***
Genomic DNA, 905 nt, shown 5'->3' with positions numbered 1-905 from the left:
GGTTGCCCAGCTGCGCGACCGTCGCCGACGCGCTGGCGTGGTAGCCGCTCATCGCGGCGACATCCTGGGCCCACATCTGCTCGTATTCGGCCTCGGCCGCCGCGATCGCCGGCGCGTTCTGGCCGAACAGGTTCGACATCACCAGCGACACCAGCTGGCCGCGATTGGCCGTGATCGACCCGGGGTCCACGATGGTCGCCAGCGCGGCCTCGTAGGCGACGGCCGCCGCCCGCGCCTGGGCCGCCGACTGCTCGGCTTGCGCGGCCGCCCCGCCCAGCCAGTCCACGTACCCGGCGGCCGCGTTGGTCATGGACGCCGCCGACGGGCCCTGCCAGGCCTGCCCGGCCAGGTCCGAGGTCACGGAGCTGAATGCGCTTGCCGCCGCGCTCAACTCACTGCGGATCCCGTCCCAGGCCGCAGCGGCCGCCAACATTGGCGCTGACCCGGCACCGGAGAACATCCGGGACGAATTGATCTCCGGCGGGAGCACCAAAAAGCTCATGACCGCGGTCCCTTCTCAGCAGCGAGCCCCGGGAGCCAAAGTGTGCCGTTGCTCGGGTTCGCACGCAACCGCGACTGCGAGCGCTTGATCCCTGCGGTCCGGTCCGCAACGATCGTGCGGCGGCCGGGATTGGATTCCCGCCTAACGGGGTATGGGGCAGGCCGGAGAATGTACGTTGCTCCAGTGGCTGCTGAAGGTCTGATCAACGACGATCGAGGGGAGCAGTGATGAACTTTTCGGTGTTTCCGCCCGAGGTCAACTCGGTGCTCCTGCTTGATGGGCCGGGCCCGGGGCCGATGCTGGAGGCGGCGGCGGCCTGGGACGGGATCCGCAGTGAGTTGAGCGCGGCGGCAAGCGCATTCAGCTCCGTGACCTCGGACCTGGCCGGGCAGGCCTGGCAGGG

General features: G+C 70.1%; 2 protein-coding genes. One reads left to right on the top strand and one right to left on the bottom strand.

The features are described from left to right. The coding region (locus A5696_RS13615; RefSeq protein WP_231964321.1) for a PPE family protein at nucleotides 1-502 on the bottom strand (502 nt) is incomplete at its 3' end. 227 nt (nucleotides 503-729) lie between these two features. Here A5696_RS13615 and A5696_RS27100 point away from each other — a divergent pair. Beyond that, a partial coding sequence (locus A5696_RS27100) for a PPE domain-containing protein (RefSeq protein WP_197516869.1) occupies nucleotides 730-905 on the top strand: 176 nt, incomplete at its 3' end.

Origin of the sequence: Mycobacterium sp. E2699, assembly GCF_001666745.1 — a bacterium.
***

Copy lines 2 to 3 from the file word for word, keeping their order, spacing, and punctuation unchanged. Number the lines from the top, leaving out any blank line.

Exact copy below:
GGTTGCCCAGCTGCGCGACCGTCGCCGACGCGCTGGCGTGGTAGCCGCTCATCGCGGCGACATCCTGGGCCCACATCTGCTCGTATTCGGCCTCGGCCGCCGCGATCGCCGGCGCGTTCTGGCCGAACAGGTTCGACATCACCAGCGACACCAGCTGGCCGCGATTGGCCGTGATCGACCCGGGGTCCACGATGGTCGCCAGCGCGGCCTCGTAGGCGACGGCCGCCGCCCGCGCCTGGGCCGCCGACTGCTCGGCTTGCGCGGCCGCCCCGCCCAGCCAGTCCACGTACCCGGCGGCCGCGTTGGTCATGGACGCCGCCGACGGGCCCTGCCAGGCCTGCCCGGCCAGGTCCGAGGTCACGGAGCTGAATGCGCTTGCCGCCGCGCTCAACTCACTGCGGATCCCGTCCCAGGCCGCAGCGGCCGCCAACATTGGCGCTGACCCGGCACCGGAGAACATCCGGGACGAATTGATCTCCGGCGGGAGCACCAAAAAGCTCATGACCGCGGTCCCTTCTCAGCAGCGAGCCCCGGGAGCCAAAGTGTGCCGTTGCTCGGGTTCGCACGCAACCGCGACTGCGAGCGCTTGATCCCTGCGGTCCGGTCCGCAACGATCGTGCGGCGGCCGGGATTGGATTCCCGCCTAACGGGGTATGGGGCAGGCCGGAGAATGTACGTTGCTCCAGTGGCTGCTGAAGGTCTGATCAACGACGATCGAGGGGAGCAGTGATGAACTTTTCGGTGTTTCCGCCCGAGGTCAACTCGGTGCTCCTGCTTGATGGGCCGGGCCCGGGGCCGATGCTGGAGGCGGCGGCGGCCTGGGACGGGATCCGCAGTGAGTTGAGCGCGGCGGCAAGCGCATTCAGCTCCGTGACCTCGGACCTGGCCGGGCAGGCCTGGCAGGG

General features: G+C 70.1%; 2 protein-coding genes. One reads left to right on the top strand and one right to left on the bottom strand.